The Debate Over Summer Beer

The Debate Over Summer Beer

At the moment, there are effectively four major summer styles. That being said there are many more than that, but for some reason they never make it too Atlanta. Atlanta it is just entering the market place and thus only the easy sellers and the auteur styles make it; the sublime and the ridiculous.

The first of these styles is the IPA. In brewing, the Hoppiness is known as IBUs (International Bitterness Unit). Unless it is a ‘malt liquor,’ it has to have hops to be considered a beer. It ranges from 2-100, some beers claim to be higher than 100, but Science! tells use you really cannot detect over 100. Though you probably cannot tell subtle differences, most Science! tells us you can only tell a differences of at least 3-5, the subtle difference is really told by the sweetness of the remaining beer. Now in general, an style, you put ‘American’ in the style name and that makes it hoppier; you put ‘West Coast’ in the title and it is even hoppier. Calling it American adds about 25% hoppier and West Coast adds about 50% more.

The Hoppier beers, the IPAs, Pale Ales, American West Coast Amber Ales, Imperial Pale Ales, are the
most popular style in the south. The hoppier the better. In someways, this is a shame. The basic style is Pale Ale (30-45 IBUs and 4.5%-6.2% Alcohol By Volume or ABV). Amber Ales are malty sweeter and darker than Pales, but more on them later. IPAs (India(n) Pale Ales are (40-70 IBUs and 5%-7.5% ABV). As a side note, they are called such because on the long journey between Britain and India beer would spoil and it turned out that Hops are antibiotics. Making it hoppier makes sure the beer lasted longer. Imperial Pale Ale is the slow drinker and the hardest to balance. The hops are supposed to be out of control (60-120 IBUs) and to counteract that, there is a heavy dose of sweetness and alcohol (7.5%-10%). There is something complex worth note, I will get into it more in another article. The IBU is really the blood curling bitterness, not the citrus/floral/grassy/earth hop tasty. So you can have a hoppy tasting beer that is not bitter. As a goofier side note, we personally name the hoppiness Quincing, a portmanteau of our reviewer Matthew Quinn and wincing. He has QSO4 Sensitivity, intense bitterness sensitivity. He physically thrashes with bitter tastes. The level of this is the Quince.

The Sweetwater crowd tends to call all out its beers ‘West Coast style,’ the IPA is almost not worth mentioning it could be the generic IPA from almost any brewery. However, the 420 is truly a great example. The hops have a great flavor and you taste hops, without it being hoppy-bitter, hence Pale Ale not India(n) Pale Ale. Terrapin, as a whole, is hoppy, very hoppy. Hopsecutioner is a great example of this. Across the country, there are many great examples. Russian River produces Pliny’s the Elder and the Younger considered the classic examples. Dogfish Head produces your 60 Minute (Pale Ale), 90 Minute (Indian Pale Ale, almost Imperial), and 120 Minute (Definitively Imperial, 120 Ibus and about 20% alcohol). Avery produces Maharaja. Standards include Stone Arrogant Bastard and Rogue Dead Guy are Hoppy West Coast Amber, Sierra Nevada Pale ale, Great Lakes Burning Rivers, Heavy Seas Hop3, There are many great summer only editions, of which I will mention a few easy to find ones. Terrapin’s Monk’s Revenge, a hoppy Belgian beer (sweet, smooth, but bitter like religious defeat), Terrapin’s Rye Squared, could fall into rye/wheat (next category), but also hoppy, so it is here, and Terrapin’s Big Hoppy Monster, no comment. If you want Hop flavor, but not bitterness try Sweetwater Road Trip and Sam Adams Latitude 48.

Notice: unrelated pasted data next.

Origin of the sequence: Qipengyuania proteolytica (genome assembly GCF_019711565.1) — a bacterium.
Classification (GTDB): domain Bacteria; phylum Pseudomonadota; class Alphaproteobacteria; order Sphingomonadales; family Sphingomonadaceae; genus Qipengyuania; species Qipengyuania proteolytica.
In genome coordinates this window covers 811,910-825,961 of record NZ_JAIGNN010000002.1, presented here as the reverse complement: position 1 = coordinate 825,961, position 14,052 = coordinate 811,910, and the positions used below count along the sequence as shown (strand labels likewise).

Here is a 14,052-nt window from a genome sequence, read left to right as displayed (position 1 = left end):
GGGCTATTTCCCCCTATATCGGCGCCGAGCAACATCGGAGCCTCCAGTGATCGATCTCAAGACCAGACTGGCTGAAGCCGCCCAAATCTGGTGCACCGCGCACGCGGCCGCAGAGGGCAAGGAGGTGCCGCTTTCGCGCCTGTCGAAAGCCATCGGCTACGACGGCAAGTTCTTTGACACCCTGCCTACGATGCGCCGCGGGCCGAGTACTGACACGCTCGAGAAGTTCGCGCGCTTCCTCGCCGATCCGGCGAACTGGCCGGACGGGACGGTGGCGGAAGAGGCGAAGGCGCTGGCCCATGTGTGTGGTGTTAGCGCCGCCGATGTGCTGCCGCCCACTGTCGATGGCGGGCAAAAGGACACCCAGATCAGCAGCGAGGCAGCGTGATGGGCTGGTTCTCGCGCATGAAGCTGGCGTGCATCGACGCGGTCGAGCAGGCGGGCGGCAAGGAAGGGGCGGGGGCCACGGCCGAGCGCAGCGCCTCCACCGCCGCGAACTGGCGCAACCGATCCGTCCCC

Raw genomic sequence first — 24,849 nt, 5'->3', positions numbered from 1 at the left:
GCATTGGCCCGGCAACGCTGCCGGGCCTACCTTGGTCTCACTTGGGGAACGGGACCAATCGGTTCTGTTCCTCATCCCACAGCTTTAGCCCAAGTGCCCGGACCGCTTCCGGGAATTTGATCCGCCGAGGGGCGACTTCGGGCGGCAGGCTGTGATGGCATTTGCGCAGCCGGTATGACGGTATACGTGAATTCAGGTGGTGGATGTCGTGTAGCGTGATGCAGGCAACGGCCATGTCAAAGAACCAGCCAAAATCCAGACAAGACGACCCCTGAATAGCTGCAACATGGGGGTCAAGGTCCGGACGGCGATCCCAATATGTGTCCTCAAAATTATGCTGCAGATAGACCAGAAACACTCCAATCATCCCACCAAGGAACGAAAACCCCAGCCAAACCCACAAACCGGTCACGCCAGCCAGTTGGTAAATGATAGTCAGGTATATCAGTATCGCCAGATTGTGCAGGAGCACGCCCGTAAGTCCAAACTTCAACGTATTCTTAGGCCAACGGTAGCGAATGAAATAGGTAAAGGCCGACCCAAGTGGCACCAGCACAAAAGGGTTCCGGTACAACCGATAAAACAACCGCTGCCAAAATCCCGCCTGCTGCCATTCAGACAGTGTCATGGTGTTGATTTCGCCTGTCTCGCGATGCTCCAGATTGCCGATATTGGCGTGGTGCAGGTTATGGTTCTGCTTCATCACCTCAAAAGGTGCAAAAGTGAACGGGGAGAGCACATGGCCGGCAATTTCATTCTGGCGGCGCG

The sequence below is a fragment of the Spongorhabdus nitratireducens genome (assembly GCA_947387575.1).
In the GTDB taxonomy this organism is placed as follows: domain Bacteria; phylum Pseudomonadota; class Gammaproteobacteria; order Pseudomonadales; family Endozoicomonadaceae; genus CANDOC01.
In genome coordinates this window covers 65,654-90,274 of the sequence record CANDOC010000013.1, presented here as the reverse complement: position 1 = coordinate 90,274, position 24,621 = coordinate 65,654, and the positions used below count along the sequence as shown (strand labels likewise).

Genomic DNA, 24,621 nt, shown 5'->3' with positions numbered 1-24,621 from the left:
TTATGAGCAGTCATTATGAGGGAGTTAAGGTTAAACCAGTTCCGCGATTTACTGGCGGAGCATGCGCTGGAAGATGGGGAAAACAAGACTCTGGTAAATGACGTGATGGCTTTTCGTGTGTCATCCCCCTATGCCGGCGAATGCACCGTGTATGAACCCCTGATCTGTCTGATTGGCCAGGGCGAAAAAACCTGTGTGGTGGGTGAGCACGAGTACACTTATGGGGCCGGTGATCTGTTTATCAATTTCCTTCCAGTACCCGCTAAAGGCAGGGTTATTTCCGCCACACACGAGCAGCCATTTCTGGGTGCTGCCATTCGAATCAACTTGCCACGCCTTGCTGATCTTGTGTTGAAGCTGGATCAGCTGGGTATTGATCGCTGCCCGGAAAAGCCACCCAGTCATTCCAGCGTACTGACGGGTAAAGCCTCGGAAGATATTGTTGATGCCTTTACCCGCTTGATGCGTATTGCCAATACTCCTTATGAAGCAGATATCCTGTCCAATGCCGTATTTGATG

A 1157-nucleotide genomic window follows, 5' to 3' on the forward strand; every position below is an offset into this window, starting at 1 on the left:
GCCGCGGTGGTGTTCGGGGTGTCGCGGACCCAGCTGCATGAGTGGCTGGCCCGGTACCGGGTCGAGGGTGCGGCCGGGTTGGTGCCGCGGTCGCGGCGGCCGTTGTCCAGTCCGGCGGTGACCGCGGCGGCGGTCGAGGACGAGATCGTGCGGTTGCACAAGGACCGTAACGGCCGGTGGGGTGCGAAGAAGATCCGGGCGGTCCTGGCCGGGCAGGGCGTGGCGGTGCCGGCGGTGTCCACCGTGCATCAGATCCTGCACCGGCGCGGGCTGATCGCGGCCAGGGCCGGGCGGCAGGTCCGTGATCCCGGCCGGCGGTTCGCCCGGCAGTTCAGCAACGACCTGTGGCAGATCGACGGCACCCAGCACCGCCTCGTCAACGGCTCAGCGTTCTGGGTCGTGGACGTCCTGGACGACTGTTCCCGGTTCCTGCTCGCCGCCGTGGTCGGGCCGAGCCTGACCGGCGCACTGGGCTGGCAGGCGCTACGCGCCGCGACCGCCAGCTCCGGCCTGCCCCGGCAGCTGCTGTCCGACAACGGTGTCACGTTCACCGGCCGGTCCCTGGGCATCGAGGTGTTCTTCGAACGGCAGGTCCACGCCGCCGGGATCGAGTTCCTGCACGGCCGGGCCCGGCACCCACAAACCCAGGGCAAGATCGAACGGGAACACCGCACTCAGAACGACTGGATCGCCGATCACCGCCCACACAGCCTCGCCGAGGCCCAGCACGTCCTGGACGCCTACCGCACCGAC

The next style is the Ryes and Wheats. As most of you know, most beer is barley. Barley is mostly fermentable and all beer in this country, to legally be considered beer, needs to be at least 50% barley. There are plenty of other sugars that can be fermented; this includes table sugar and rice sugar which completely ferment out. Then there are hundreds of others that mostly ferment out and leave a flavor; this includes roasted sugars, honey, wheat and rye. Wheat has a sweet and baked goods flavor, rye has a spicy flavor, think like the bread. In general this style is set up into two groups; American and German. The American style is hoppier and sweeter to counteract the hops. The German Style is dry and subtle, like champagne think brut. There are hundreds of beers here, I will mention a few of each that I really like. American Styles in Atlanta are Jailhouse Slammer Wheat (the Best, trust me), Terrapin Rye Pale, Red Brick Summer Hummer, Sweetwater Sch’wheat (Old Recipe was better). American Styles on a national level Lagunitas Little Sumpin’ Sumpin,’ Goose Island 312 and Bell’s Oberon, are the best. In general, I don’t like the overly fruity ones, like Sweetwater Blue, Dogfish Head Peche, etc. but Terrapin Sunray is delicious. German Style are mostly international, but there are a few and are mostly easily found. Most are called hefewiezens or Weisbeeres and all the Germans put out a good one; Ayinger, Weihenstephaner, Schneider Weisse, Paulaner, Augustiner, Hofbrau, etc. In the area, there are a few special examples Terrapin’s Indiana Krunkles and Waterkeeper. If you like the style, but want a higher octane, try the ‘imperial versions’ of the style; Dunkelweizens. They are sweet like American wheats, but low in hops like the Germans; however they are high proof.